I have been thinking about this word “normal” a lot lately. It started when I read a viral post on Scary Mommy called something like “This is What Normal Is.” The post was all about how it’s “normal” to have a messy house when you stay at home or work from home and have small children.
The problem is, that alienated a lot of people. By defining that it is normal to have a messy house, it insinuated (strongly) that anything else is not normal. And a lot of mothers took issue with that. Because not everyone with small children lives in a messy house. And not everyone with small children live in a cluttered house. And not everyone lives in a house that could be a spread in Southern Living. Because my normal is not your normal.
I would have had far less of a problem with the essay if it had been from the perspective of “this is my normal, and I’d like to explain why.” Not a piece that felt to me more like the writer had the urge to justify to the world why her house was such a mess all the time and demonize any mother who wants to keep a clean house.
Neither one of them is right or wrong. Because they establish their own rules for “normal.”
I don’t know why have this need to tell others how they should be doing things or why there way is wrong. I also don’t understand why we feel the need to shame people for not having the same priorities or for doing things differently. Your normal is probably not my normal. And I don’t really appreciate being told what “normal” is.
I have been criticized about the state of my house. My house is often chaotic (especially over the summer when the 3 kids and often their friends are in the house making a mess all day). It’s usually not picked up because I prioritize my time on other things. Sometimes I am trying to get work done, sometimes I’d rather be doing things and going places with the kids, sometimes I’m just really too freaking tired. There again, how I prioritize my time, unless I am endangering my children, really isn’t anyone else’s concern.
And SOME days, all I want is to pick up, declutter, and clean like a fool. Usually this does happen after I’ve been to a friend’s house who keeps a really neat, tidy, organized home. And I appreciate that. It motivates me because I know that is is possible to have small children and a really clean home. It also reminds me how nice it feels to be in a clean, tidy environment. I don’t feel badly about myself because my friend has such a tidy home. I actually feel inspired by them. So, I’ll go home and clean and organziae, and for a few days, that will be my normal.
Like all of us, my “normal” in my house and in my life depends on a whole lot of different circumstances. “Normal” depends completely on the people who live in that home. How they were raised, what their priorities are, how busy their lives are, and so on and so forth. What is not normal is for people to look into your lives and try to prescribe what your life should look like.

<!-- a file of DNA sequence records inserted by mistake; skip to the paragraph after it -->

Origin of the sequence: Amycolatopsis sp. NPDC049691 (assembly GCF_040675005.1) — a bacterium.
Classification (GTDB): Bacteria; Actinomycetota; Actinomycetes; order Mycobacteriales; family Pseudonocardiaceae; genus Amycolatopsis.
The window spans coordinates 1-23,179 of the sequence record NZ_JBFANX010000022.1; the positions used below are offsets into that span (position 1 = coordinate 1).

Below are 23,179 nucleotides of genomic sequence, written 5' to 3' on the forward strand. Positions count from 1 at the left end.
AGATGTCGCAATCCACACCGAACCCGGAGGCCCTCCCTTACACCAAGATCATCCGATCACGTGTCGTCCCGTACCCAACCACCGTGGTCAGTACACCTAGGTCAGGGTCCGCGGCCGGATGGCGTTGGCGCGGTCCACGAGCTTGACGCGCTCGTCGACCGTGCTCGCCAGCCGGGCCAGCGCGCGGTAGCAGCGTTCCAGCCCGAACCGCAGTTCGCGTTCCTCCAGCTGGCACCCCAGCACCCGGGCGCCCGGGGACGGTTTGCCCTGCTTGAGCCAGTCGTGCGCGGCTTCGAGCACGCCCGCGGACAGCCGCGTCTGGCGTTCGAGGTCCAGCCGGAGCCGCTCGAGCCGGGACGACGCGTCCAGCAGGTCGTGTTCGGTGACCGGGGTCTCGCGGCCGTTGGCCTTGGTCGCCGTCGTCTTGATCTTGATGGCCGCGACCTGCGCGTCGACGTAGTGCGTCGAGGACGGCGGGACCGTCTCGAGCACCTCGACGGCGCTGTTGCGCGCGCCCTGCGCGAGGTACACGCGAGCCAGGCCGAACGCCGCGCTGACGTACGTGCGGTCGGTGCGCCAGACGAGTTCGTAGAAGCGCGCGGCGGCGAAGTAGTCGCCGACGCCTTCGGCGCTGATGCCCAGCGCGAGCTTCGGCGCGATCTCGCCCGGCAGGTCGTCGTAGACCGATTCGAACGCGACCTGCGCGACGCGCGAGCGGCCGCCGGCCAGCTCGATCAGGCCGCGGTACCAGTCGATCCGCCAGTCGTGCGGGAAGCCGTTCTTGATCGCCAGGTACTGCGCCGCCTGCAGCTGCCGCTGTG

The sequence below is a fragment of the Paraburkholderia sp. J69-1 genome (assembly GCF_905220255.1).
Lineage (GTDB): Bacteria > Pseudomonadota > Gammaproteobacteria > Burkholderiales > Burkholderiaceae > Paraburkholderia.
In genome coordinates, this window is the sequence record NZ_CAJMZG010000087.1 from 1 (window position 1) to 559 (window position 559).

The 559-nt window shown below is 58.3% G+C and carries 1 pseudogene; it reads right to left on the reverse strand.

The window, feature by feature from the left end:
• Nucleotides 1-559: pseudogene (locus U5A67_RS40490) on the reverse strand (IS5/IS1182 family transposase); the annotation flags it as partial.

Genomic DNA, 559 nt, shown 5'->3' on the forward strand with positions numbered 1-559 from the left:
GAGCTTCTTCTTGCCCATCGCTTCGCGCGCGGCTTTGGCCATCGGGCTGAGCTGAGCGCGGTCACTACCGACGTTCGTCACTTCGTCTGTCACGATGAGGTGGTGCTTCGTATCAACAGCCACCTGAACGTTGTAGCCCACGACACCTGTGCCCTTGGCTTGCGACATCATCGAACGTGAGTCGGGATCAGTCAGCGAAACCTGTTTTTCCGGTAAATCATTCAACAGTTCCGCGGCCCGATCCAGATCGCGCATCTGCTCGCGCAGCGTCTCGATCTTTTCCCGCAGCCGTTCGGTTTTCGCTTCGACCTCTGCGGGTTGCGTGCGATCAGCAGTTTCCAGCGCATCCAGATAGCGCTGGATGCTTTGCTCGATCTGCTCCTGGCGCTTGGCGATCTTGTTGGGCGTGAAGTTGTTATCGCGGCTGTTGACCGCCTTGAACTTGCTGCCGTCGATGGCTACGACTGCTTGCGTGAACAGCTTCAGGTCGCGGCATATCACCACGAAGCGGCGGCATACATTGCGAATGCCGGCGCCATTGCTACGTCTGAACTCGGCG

There was a time when “normal” for me was being satisfied if the kids had on clean underwear and food when they needed it. And that was about all I could make happen in a day. Thankfully, I’m no longer in that place, but I sure do feel for the people who are.
There are occasions that we MIGHT all agree on normal vs. not normal.
- It’s not normal for a parent to molest a child.
- It’s not normal for children to be exposed to drugs in a home.
- It’s not normal for very young children to be left on their own for hours at a time.
- It’s not normal for children to have to watch their father beat the daylight out of their mother.
- It IS normal for a mother to be exhausted after a long day with children and to choose vegging out or sleep over cleaning up her home.
- It IS normal for a mother who really prides herself on her home to take the time to tidy up even when she is exhausted after a long day.
- It IS normal for a mother to overlook piles and piles of laundry because the laundry NEVER ENDS.
- It IS normal for a mother to spend hours folding laundry because she doesn’t want her house covered in laundry.
I guess where I draw the line between normal and not normal is a matter of safety and well being for the not normal and personal preference for normal.
You are the only one who can determine what is normal for you, your children, your partner.
I get to decide whether it’s okay for y house to look like a tornado came through or whether it looks like I’m preparing for a visit from the Queen.
(cue the music) That’s MY prerogative!
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